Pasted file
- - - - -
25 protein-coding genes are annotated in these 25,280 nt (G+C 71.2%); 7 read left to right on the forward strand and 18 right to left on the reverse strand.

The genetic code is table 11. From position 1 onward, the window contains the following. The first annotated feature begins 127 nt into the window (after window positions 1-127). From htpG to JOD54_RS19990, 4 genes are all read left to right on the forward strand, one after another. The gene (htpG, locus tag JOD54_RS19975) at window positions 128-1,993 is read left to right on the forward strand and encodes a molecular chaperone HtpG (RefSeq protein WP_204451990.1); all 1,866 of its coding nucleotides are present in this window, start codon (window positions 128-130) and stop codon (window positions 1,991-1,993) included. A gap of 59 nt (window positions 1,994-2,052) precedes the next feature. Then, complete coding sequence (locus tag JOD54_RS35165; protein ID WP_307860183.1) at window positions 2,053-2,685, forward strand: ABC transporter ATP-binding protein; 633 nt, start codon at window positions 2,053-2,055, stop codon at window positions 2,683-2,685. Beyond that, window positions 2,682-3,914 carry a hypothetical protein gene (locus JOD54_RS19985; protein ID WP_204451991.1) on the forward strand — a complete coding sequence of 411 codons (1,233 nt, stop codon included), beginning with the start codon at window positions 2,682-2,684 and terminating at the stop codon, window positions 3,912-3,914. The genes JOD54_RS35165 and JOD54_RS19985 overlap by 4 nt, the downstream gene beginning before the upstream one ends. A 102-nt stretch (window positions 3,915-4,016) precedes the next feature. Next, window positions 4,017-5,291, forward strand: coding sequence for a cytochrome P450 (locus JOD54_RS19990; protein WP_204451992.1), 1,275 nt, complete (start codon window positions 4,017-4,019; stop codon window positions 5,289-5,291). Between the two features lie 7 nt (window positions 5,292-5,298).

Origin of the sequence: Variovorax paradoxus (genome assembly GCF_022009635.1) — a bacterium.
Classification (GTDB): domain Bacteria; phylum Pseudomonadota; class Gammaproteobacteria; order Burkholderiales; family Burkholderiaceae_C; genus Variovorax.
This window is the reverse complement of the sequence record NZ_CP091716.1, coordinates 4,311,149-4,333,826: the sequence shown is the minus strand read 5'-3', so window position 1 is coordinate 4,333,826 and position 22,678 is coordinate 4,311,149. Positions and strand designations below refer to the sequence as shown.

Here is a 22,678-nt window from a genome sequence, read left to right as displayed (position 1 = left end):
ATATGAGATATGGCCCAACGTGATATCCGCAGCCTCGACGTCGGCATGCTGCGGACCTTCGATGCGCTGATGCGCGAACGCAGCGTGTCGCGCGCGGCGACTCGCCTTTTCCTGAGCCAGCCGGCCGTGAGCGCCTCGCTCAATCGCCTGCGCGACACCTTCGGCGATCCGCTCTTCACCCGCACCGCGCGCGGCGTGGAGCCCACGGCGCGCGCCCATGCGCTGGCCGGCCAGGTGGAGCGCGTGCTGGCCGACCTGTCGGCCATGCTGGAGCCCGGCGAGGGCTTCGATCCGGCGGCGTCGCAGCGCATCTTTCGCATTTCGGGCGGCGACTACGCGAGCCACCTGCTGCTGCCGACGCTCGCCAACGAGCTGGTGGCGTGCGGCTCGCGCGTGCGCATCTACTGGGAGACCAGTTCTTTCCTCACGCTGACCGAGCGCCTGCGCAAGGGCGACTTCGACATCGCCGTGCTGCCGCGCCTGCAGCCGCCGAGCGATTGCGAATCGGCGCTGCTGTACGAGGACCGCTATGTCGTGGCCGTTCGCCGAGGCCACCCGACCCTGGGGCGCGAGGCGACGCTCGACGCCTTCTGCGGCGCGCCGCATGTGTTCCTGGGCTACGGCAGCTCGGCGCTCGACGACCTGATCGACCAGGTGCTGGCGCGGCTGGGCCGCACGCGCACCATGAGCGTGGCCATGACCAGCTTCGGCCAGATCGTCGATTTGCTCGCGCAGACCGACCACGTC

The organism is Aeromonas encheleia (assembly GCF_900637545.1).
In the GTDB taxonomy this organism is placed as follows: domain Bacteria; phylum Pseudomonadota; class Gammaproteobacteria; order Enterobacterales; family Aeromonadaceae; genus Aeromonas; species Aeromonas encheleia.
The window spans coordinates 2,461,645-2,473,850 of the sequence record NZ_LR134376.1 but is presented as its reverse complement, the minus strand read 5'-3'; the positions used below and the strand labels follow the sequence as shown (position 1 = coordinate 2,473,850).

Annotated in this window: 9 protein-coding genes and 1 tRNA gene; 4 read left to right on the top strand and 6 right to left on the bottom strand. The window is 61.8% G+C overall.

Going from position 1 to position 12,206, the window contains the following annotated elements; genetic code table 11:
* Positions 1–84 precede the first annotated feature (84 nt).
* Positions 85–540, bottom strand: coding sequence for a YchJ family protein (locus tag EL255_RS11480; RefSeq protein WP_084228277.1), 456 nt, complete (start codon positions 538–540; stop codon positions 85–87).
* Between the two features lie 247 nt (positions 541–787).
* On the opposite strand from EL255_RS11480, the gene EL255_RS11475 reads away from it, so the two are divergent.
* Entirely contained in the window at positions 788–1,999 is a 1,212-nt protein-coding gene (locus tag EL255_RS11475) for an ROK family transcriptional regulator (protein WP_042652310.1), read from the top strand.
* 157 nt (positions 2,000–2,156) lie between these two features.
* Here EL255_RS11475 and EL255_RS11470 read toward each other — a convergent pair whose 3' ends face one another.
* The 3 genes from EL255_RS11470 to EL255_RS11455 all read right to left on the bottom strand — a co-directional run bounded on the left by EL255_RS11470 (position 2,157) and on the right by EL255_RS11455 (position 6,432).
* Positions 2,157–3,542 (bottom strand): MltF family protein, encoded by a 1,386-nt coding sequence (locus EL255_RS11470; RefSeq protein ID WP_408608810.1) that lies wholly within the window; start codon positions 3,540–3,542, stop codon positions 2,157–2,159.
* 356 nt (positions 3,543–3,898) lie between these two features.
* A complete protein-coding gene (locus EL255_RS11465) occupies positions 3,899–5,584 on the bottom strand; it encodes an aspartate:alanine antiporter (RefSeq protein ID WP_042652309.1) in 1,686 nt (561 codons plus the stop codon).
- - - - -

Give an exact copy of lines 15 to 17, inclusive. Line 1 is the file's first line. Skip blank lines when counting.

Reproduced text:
* Between the two features lie 247 nt (positions 541–787).
* On the opposite strand from EL255_RS11480, the gene EL255_RS11475 reads away from it, so the two are divergent.
* Entirely contained in the window at positions 788–1,999 is a 1,212-nt protein-coding gene (locus tag EL255_RS11475) for an ROK family transcriptional regulator (protein WP_042652310.1), read from the top strand.